There are few more cherished American ideals than independence. As we prepare to celebrate Tartan Day, established as April 6 by a U.S. Senate resolution in 1998 to commemorate one of the inspirations for the Declaration of Independence -- Scotland’s Declaration of Arbroath -- it is as good a time as any to tell the uniquely Scottish story of independence.
In 1320, Scots penned the Declaration of Arbroath. In lines that would echo through the ages, they wrote, “It is in truth not for glory, nor riches, nor honors that we are fighting, but for freedom -- for that alone, which no honest man gives up but with life itself.”
Many Americans are familiar with that part of the story -- of the patriot William Wallace and the Scots who stood up for independence. What is understandably less familiar is that in 1707, a group of Scottish noblemen sold Scotland’s independence and joined with England to become the United Kingdom of Great Britain.
It wasn’t a popular move. In fact, Daniel Defoe wrote that “for every Scot in favor, 99 is against.”
So it is not surprising that some people have been working ever since to change it.
More interesting than the past, though, is the national conversation going on in Scotland now. What is so special about it is that the world has an example of a completely democratic process in which the people are considering their future, and in which their voice will be the final word.
In 1997, Scots spoke loudly when they voted to reinstate their Parliament. When Scottish National Party President Winifred Ewing was able to say, “The Scots Parliament, adjourned on 25th March 1707, is hereby reconvened,” she touched hearts across the country.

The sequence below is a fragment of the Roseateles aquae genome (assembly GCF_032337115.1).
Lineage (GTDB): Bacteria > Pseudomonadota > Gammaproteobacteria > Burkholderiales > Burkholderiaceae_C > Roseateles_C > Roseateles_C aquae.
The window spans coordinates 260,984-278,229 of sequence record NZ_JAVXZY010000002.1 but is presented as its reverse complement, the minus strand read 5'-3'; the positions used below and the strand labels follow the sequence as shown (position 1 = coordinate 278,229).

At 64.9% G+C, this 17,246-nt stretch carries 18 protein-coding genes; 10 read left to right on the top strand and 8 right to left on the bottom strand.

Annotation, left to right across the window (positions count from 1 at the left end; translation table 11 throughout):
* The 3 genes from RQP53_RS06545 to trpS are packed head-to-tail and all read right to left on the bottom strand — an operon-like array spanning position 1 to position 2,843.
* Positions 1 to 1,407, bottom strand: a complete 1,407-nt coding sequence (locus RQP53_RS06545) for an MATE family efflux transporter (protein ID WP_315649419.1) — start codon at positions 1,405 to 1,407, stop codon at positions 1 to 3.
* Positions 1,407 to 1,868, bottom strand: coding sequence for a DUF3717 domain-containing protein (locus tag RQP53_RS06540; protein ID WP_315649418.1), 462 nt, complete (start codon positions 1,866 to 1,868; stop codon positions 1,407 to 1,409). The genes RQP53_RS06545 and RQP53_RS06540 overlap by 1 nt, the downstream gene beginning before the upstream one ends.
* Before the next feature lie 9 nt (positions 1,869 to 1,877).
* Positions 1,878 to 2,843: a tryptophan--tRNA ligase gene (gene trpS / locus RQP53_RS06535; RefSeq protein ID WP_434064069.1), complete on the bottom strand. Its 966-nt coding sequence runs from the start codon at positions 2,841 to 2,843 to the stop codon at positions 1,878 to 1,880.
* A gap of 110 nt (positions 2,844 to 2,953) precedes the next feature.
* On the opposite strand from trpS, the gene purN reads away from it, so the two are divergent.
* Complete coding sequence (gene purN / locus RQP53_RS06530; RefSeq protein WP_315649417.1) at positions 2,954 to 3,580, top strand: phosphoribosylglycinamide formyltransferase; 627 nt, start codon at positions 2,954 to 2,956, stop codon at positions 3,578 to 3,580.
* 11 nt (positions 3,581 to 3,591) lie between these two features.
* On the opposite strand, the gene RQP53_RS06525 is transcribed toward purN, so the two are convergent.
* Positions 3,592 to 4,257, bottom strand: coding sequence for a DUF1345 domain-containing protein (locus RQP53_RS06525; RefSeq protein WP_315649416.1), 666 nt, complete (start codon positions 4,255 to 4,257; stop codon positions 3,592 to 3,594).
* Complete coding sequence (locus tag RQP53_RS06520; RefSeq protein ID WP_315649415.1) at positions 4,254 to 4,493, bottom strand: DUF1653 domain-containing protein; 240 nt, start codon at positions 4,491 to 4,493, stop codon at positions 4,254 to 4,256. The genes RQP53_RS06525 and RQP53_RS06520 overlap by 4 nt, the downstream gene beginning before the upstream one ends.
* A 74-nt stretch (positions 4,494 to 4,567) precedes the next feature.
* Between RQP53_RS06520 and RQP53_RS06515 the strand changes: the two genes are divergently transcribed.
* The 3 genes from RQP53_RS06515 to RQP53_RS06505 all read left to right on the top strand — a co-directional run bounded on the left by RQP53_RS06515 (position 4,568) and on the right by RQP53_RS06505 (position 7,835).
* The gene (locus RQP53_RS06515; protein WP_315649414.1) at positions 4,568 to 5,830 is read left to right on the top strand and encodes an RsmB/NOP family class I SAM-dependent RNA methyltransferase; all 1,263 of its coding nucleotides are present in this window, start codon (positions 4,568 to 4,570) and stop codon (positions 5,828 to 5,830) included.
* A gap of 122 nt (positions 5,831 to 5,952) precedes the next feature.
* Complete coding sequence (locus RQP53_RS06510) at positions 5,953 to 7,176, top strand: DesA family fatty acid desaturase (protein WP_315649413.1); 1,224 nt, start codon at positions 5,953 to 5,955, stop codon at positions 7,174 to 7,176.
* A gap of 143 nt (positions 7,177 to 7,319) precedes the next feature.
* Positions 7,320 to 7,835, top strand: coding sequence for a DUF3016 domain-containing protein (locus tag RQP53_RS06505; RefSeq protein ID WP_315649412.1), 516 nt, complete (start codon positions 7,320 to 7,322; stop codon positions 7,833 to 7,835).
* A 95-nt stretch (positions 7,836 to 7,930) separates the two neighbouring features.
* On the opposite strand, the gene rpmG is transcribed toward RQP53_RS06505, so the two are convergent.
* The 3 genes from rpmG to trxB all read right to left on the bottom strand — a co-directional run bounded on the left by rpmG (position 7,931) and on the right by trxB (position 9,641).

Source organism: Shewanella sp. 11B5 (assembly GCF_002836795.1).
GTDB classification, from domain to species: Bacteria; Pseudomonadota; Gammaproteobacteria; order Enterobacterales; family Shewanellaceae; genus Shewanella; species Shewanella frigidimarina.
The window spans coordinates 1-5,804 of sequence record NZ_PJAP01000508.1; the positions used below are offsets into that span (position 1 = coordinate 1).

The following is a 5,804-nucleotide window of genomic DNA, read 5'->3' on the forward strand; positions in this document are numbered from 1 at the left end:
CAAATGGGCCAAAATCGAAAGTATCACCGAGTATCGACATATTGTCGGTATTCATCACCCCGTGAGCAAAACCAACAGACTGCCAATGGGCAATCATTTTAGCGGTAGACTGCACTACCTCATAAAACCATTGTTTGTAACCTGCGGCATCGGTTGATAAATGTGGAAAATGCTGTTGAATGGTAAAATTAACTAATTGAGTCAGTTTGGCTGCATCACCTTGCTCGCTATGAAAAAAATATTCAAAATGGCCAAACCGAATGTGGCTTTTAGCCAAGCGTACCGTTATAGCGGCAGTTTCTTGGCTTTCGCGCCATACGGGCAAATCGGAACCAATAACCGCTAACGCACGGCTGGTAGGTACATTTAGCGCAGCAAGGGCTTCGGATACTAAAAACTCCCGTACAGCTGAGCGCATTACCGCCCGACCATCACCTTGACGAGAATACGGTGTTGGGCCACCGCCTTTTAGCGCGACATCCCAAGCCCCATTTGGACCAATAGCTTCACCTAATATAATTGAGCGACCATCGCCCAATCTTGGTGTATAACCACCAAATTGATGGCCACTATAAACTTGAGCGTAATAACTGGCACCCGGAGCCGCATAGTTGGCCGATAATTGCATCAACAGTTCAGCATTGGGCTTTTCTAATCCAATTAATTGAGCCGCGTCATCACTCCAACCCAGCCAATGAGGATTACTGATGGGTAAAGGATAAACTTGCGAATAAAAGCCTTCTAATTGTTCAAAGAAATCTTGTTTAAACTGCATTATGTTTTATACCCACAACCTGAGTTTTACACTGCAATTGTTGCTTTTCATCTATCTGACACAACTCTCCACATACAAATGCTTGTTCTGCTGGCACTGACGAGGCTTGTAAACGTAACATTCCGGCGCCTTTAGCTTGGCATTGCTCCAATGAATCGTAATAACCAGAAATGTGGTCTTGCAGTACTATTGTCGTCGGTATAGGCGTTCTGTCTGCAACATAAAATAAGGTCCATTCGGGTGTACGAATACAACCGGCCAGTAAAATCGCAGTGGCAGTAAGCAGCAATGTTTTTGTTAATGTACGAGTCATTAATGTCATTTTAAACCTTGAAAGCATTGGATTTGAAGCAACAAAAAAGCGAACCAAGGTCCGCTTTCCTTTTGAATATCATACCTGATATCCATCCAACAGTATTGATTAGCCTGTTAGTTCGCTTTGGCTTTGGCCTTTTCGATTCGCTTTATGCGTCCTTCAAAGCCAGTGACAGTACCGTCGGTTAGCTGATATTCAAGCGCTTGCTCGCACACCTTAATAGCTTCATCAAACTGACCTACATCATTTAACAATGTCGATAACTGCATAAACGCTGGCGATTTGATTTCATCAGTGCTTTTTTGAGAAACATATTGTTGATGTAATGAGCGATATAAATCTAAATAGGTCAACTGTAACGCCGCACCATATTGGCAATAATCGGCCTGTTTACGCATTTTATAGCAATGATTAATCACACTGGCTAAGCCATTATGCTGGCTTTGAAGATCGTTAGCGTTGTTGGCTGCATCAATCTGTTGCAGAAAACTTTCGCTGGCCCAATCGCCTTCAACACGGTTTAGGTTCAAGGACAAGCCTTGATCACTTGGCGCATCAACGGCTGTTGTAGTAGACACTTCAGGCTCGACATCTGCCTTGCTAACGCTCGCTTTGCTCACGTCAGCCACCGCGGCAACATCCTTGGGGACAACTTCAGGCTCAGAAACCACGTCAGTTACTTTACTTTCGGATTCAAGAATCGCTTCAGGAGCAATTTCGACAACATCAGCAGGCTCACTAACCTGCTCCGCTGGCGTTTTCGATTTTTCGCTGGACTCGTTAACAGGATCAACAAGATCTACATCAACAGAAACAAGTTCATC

The Scottish Parliament has authority for health, education, courts and the environment. The British Parliament retains control over most taxes and foreign affairs.
The question now is, what next? The current Scottish government is the first one in modern times that wants to see Scotland reclaim its independence.
The best part of this debate is that it is based on ideas, not ethnicity. Conversations about the best future for the country are happening in the Scottish Parliament and in homes and workplaces across the country.
The Scottish government wants Scotland and England to become independent and equal nations, with the queen and her successors continuing as the common head of state of both -- similar to what happened in Canada and Australia in the 20th century. In other words, we would move toward becoming united kingdoms, rather than the United Kingdom.
Debating their constitutional future does not stop Scots from contributing to today’s important international issues. This week, the Scottish government, with the support of the National Geographic Society, announced the Saltire Prize -- a $20-million award for innovation in renewable energy -- as a challenge to the world’s scientists. The message that Scotland is open for business came across clearly this week as Scotland dropped its business taxes to be even more internationally competitive. And you might not think Scotland when you think football, but today, the New York Giants’ own Greenock-born Lawrence Tynes will be leading the Tartan Day parade down 6th Avenue.
Independence is something Americans inherently understand. My whole adult life, I have waited and worked for the day that Scots are able to decide democratically if they wish to rejoin the community of nations as an independent and equal member. A recent poll showed that two-thirds of Scots would welcome that opportunity under certain circumstances.
I believe that day -- Scotland’s independence day -- is closer than ever.